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Not this time

Habs comeback falls short in 4-2 loss to Chicago

by Steven Nechay @CanadiensMTL /

MONTREAL -- The Canadiens' third-period magic fell just short against the Blackhawks on Tuesday.

Already the league-leaders in wins when trailing after two periods, for a moment, late goals from Paul Byron and Shea Weber made it look like the Habs would add an eleventh W to that category, until a Jonathan Toews empty-netter sealed the deal for Chicago.

Video: CHI@MTL: Weber one-times Galchenyuk's smart dish

"We did a lot of good things. I thought we had some really good chances, but their goaltender played well," acknowledged Weber, who scored his 16th of the season to cut Hawks lead to one with under four minutes to go. "They capitalized on the chances they had, so we've got to take the positives out of tonight, and get ready for Ottawa."

Indeed, there were a number of positives to take away as Montreal led Chicago in nearly every column on the box score, except the one which mattered most.

Case in point, the Habs outhit and outdrew the Hawks, while taking over 40 shots on goal -- including 18 in the final frame alone -- but couldn't find the equalizer with time winding down.

"We played well, but you can tell when someone's in the zone and truly wants to score, as opposed to being content with getting the chance and putting it on net," stressed captain Max Pacioretty. "That killer instinct is the difference between good and great players. The guys who are able to score those goals change from game-to-game, but you've got to have that killer instinct as a team every night."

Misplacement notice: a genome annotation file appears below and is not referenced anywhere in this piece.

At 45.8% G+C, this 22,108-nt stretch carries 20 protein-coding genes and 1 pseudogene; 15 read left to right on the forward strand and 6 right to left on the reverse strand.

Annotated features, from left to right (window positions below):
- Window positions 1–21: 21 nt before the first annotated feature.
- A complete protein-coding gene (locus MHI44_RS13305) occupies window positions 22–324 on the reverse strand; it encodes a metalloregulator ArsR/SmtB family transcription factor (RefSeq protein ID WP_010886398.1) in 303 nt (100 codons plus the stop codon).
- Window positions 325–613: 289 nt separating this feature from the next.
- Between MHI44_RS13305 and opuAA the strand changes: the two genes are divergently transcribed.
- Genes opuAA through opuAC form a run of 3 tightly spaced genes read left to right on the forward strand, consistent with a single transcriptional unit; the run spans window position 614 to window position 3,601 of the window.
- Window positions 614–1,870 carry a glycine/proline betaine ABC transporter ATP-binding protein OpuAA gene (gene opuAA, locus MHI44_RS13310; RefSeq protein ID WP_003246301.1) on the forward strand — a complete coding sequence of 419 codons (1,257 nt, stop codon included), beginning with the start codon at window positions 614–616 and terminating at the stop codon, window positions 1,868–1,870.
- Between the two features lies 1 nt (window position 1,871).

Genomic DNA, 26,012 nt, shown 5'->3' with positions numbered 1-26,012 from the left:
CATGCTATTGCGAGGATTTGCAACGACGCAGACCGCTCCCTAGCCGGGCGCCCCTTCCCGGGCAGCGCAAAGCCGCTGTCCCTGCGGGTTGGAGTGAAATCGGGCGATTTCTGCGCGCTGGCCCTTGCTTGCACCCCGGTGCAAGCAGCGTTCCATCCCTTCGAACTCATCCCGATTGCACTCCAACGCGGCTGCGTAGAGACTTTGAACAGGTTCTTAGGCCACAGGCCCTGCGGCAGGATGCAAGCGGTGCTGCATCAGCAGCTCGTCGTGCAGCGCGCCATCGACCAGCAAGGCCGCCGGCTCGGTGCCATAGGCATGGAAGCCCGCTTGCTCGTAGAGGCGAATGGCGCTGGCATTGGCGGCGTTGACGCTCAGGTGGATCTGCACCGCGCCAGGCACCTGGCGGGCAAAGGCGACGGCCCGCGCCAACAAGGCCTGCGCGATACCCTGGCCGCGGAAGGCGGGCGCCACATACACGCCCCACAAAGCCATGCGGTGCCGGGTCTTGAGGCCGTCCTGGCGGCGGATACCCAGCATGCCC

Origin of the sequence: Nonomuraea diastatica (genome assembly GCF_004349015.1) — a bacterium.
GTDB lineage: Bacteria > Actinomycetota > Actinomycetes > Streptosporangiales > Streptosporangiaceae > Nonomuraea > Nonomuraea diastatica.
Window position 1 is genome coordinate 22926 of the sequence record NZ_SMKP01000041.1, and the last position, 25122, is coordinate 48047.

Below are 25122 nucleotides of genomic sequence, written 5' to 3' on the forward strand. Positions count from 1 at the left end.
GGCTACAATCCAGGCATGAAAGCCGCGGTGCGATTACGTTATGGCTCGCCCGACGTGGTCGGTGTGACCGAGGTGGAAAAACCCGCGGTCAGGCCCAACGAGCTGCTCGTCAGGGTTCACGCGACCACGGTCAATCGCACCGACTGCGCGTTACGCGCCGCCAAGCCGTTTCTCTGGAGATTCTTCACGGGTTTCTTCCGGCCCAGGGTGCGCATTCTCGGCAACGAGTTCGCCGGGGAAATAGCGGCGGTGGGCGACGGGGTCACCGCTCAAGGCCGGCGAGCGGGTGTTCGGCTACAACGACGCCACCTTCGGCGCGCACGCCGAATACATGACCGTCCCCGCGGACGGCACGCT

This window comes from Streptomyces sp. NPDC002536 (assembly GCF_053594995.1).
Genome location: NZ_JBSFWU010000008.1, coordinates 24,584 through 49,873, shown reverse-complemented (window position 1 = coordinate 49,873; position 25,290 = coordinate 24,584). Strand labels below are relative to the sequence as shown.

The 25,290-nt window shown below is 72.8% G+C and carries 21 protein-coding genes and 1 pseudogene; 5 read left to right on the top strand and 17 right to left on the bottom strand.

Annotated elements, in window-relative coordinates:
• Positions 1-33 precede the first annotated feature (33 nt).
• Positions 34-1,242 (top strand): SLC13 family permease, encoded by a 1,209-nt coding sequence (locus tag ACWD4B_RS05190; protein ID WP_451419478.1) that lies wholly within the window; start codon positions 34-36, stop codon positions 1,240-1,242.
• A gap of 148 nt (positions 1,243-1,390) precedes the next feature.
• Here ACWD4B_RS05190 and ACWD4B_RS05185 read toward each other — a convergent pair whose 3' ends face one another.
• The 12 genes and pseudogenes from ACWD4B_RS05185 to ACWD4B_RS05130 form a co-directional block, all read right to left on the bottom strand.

One Hab who has shown that instinct as of late has been Byron, who now counts five goals in his last six games, and sparked the late-game flurries against Chicago and Edmonton in Montreal's two most recent outings.

Video: CHI@MTL: Byron chips rebound over Crawford

"Everybody's got to start contributing goals. You can see once we get that first goal, how dominant we can be offensively," described the 27-year-old, whose opening tally was followed by Weber's marker less than four minutes later. "It's just getting that first goal that's taking us too long. We can't wait until the end of third periods to start going. We need to go to the blue paint and get some traffic in front of the net, because you're not always going to score pretty goals, especially at this time of year."

As to what the hold-up is in terms of finding the back of the net these days?

"I don't know. We're working hard and we don't give up," continued Byron. "We're all trying hard, we're all doing the right things -- it's just a matter of getting one. When we do, it seems like the whole team feeds off of it and then more come after that. We've just got to focus on getting that first one earlier."

And so back to the positives.

"We did a lot of good things and we don't want to get discouraged," underlined Weber, as the Habs now have three days to prepare for crucial back-to-back games against the Senators this weekend. "There were times this year when we won and didn't deserve to, so maybe we deserved a better fate tonight, but that's the way it goes. If we keep playing well and doing the right things, we'll be successful."

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